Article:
Peyton Wedemeyer, Finalist, Local Letters for Global Change

Sam Ware, 22, right, walks by the pharmacy where he used to get some of his opioid prescriptions filled in The Entrance, Central Coast, Australia, Thursday, July 25, 2019. Image courtesy of David Goldman. Australia, 2019.

Sam Ware, 22, right, walks by the pharmacy where he used to get some of his opioid prescriptions filled in The Entrance, Central Coast, Australia, Thursday, July 25, 2019. Image by David Goldman. Australia, 2019.

This article features reporting from "An Opioid Addiction, and an Australian’s Battle to Survive" by Kristen Gelineau

Dear Rosa DeLauro, Richard Blumenthal, and Christopher Murphy, 

Every day, people along Australia’s coastline resort to drug abuse. What originally began in Canada, the UK, and the United States has now become widespread. In 2017 alone there were 1,808 drug-related deaths, caused by drugs like opioids, methamphetamines, heroin, and fentanyl. 

An article from the Pulitzer Center titled “An Opioid Addiction, and an Australian’s Battle to Survive,” written by Kristen Gelineau, shines a light on the struggle of a particular individual, Sam Ware. In July 2019, Sam suffered from an overdose, his 60th overdose in the past year. Sam’s battle with addiction began after a tooth extraction, Gelineau reports, where he became physically and mentally reliant on prescription pain medications. However, his addiction didn’t stop there. He soon indulged in drugs like methamphetamine, and the far cheaper heroin. Now, Sam is left in a coma, with his family worried he may never wake up. Unfortunately, this is much more common than people think, and is even happening in your own backyard. Hundreds of people just like Sam fall to addiction every day, overdosing on lethal, highly addictive drugs. 

In the United States, this issue is even worse. So far, the crisis, which has reached epidemic proportions, has claimed nearly 400,000 lives. While America is beginning an overall decline in accidental overdoses, wealthy neighborhoods are moving in the opposite direction. In my community specifically, drug abuse is an incredibly prevalent affliction. In my hometown of Milford, CT, our unusual wealth, averaging at about $80,000 a year, allows for drugs like opioids to be extremely accessible. For me, this reality is all too familiar. I will spare you the details, but at one point in time, addiction was a common theme in my family, as it still is in the remainder of the city.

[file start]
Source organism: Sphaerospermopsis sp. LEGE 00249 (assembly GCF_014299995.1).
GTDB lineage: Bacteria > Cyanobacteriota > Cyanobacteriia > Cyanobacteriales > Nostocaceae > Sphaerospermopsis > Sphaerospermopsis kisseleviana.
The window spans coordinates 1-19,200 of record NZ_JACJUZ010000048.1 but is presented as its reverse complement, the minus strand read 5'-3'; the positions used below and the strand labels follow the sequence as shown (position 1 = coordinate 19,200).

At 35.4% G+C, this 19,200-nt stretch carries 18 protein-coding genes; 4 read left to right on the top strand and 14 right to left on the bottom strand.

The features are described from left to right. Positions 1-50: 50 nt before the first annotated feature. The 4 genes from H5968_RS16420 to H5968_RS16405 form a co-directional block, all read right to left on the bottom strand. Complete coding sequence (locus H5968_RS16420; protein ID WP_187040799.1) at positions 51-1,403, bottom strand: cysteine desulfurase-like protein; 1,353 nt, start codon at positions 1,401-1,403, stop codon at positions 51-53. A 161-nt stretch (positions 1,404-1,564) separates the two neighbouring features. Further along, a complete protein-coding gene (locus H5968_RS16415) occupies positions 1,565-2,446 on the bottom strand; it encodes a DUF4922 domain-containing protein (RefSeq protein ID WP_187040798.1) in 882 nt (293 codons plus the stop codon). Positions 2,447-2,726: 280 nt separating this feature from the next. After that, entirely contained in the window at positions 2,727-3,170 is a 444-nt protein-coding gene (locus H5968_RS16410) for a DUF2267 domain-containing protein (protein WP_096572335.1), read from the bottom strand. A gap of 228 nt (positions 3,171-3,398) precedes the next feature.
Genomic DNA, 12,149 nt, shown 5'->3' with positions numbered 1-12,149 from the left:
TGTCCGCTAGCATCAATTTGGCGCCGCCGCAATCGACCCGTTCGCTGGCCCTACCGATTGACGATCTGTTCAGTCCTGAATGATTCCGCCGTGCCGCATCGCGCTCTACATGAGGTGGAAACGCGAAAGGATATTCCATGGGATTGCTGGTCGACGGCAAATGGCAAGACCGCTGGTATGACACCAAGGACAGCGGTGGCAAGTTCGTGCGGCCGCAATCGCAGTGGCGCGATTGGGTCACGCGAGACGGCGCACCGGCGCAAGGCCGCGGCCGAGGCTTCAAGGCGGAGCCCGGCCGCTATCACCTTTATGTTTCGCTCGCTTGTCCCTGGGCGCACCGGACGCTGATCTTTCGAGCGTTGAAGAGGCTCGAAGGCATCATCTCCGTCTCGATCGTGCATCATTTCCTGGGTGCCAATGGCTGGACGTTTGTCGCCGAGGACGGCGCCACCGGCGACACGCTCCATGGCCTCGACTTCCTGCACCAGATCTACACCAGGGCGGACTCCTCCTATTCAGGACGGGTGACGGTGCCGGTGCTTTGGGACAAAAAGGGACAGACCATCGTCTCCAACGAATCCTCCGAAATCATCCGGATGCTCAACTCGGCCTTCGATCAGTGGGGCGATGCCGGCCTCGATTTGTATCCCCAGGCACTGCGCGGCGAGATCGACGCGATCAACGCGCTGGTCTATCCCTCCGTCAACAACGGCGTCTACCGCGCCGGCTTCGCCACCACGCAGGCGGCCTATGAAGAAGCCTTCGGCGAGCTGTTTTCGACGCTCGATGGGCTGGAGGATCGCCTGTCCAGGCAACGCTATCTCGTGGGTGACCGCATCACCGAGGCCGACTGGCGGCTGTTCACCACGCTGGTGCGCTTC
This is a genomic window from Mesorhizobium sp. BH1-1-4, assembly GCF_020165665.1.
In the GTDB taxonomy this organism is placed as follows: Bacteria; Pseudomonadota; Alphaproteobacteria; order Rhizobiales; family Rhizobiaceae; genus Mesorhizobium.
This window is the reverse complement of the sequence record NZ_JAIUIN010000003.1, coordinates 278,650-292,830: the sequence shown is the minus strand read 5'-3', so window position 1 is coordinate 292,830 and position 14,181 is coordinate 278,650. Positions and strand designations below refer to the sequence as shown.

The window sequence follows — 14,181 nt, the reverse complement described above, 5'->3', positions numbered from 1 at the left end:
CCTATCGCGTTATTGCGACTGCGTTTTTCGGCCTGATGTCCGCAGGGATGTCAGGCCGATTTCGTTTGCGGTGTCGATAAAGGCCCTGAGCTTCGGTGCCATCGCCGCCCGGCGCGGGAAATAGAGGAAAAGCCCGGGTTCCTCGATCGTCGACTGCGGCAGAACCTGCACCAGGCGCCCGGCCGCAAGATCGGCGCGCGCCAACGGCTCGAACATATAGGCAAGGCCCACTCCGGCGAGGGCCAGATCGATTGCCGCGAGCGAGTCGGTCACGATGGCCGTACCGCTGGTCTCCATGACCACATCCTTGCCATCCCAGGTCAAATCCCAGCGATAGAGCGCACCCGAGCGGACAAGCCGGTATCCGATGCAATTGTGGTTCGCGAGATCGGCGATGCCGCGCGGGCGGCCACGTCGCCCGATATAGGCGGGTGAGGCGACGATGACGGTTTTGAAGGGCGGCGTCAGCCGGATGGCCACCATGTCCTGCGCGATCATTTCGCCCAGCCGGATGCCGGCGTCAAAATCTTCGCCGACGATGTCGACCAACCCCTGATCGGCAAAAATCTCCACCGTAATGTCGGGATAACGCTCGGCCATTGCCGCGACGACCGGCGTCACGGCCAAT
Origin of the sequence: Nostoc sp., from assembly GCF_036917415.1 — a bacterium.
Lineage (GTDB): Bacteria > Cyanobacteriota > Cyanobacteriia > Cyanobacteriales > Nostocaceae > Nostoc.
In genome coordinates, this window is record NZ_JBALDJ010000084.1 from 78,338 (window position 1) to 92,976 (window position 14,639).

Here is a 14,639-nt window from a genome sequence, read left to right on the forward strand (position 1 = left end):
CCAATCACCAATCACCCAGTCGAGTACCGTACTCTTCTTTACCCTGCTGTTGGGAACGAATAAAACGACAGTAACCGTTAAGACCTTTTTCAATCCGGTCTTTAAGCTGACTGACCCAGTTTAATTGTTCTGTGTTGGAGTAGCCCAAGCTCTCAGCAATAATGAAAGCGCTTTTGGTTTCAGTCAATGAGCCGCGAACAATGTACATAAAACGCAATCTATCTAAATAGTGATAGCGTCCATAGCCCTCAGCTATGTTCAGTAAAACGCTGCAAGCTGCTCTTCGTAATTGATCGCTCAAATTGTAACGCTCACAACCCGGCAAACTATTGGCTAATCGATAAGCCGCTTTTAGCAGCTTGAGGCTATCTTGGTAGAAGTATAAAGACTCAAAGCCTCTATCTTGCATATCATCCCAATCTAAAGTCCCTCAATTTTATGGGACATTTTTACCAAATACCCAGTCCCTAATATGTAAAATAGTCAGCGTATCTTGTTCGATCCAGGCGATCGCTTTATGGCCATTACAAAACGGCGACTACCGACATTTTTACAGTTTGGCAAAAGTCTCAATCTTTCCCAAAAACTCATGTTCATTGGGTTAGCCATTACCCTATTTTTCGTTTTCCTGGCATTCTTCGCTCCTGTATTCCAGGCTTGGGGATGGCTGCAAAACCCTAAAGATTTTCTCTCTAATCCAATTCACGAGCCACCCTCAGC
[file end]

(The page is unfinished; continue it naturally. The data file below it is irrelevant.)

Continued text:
I have basically been through all the steps. I have seen immediate family members face potential overdose, I have seen arrests, I have seen release, I have seen relapse, yet I haven’t seen any evidence that criminalization is the answer to solving the epidemic. From personal experience, I can say that jail time doesn’t do anything without follow up. I’m not telling you, congresspeople, that our country needs international law to prevent these drugs from reaching the public, I am telling you that we need outreach. Addicts don’t respond to people telling them what they can and cannot do; if they did, they wouldn’t be addicts. We need resources like relapse prevention, methadone clinics, psychological intervention, and rehabilitation in order to stop the epidemic, not regulation. The real way to help these people is to increase awareness and to donate to organizations that provide rehabilitation and counseling for recovering addicts. Most people don’t realize that addiction is so common in the modern world, yet this doesn’t mean that we can continue to ignore it. By increasing awareness of the issue, we can increase funding for organizations like the Lazarus Project, or Shatterproof, which work to end the stigma regarding addiction and improve outreach and education on the crisis. Education on addiction in schools is also crucial to preventing addiction in adolescents, who are very emotionally vulnerable. These nonprofits rely on donations in order to educate people on addiction prevention and recovery. I hope that you all understand that this is a life or death issue, and continuing to put people in prison for trying to cope with their traumas in illicit ways will not solve anything—for you or for them. I appreciate you taking the time to read my suggestions, and I hope I made some sort of difference. 

Sincerely,

Peyton Wedemeyer

Peyton Wedemeyer is a sophomore at Joseph A. Foran High School in Milford, CT. Peyton excels academically, and is a vital member of the Key Club - serving the community by volunteering hours each week. Peyton's commitment to making the world a better place is evident each day, and the opioid crisis is a particular problem that needs our attention.